Every year, the IRS sends millions of letters and notices to taxpayers for various reasons. There are many different types of notices issued by the IRS — depending on the notice you receive, you may have a range of options for responding.
If you have not filed an income tax return for at least one year, the IRS may issue a letter inquiring about this omission. Such a notice typically cites the tax year in question and provides a short list of answers to select from (such as, “I am not required to file for this year because I did not earn enough income.”) If your answer is this simple, it is entirely possible that this response will end the inquiry.
If you haven’t filed a tax return for a number of years, the IRS may prepare a “Substitute For Return” (SFR) using third-party information — such as your Form W-2 (wages) and Form 1099 (interest, dividends, rents, royalties, and similar compensation).
Another type of notice that is commonly issued by the IRS is a demand for payment. This can arise after a tax return was filed without full payment of the balance due, or if there’s an outstanding balance from a prior year’s return. It will also come up if the IRS matches a return with its supporting documents and determines that certain items have been reported incorrectly.
If you receive an IRS notice in the mail, you should first determine the nature of the inquiry and the stated deadline for a response. It is often possible to get additional time to respond to a notice, and you might even be able to resolve the issue by simply calling the telephone number provided on the notice.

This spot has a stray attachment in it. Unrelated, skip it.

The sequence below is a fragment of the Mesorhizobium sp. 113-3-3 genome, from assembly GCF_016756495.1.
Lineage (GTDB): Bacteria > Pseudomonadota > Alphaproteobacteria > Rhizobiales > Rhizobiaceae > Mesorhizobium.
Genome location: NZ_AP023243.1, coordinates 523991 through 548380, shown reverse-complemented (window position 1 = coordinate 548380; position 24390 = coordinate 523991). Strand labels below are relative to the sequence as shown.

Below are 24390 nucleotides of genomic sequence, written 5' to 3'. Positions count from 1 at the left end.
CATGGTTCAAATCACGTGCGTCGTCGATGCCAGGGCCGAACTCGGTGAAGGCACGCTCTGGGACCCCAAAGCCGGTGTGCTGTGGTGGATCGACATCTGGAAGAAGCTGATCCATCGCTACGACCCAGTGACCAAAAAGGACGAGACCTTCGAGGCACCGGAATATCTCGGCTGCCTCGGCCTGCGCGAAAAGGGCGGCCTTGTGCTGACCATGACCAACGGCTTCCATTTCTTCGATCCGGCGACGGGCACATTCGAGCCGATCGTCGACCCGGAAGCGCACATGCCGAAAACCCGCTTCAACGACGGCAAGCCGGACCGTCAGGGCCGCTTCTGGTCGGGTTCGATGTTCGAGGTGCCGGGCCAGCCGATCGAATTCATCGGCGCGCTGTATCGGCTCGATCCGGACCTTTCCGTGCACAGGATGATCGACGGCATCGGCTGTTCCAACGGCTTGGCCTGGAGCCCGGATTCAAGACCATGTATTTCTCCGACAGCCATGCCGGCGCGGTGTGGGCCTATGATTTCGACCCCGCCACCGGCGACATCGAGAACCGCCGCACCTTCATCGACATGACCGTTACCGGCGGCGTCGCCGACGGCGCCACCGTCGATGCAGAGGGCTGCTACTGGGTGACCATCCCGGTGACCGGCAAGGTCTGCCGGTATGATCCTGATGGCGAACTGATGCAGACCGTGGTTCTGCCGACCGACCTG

Disregarding an IRS letter or notice is never a good idea. If you are unable to resolve an issue with your IRS notice, it may be advisable to contact the Taxpayer Advocate Service (TAS). The TAS is “your voice at the IRS” — they focus on helping taxpayers who are stuck in the system, particularly those who have been unable to resolve their tax disputes using normal channels.
At any stage, it may be in your best interest to hire Clergy Financial Resources to help represent your interests. We have 37 years of clergy tax law experience to advocate your position.
Clergy Financial Resources serves as a resource for clients to help analyze the complexity of clergy tax law, church payroll & HR issues. Our professionals are committed to helping clients stay informed about tax news, developments and trends in various specialty areas.
This article is intended to provide readers with guidance in tax matters. The article does not constitute, and should not be treated as professional advice regarding the use of any particular tax technique. Every effort has been made to assure the accuracy of the information. Clergy Financial Resources and the author do not assume responsibility for any individual’s reliance upon the information provided in the article. Readers should independently verify all information before applying it to a particular fact situation, and should independently determine the impact of any particular tax planning technique. If you are seeking legal advice, you are encouraged to consult an attorney.
For more information or if you need additional assistance, please use the contact information below.
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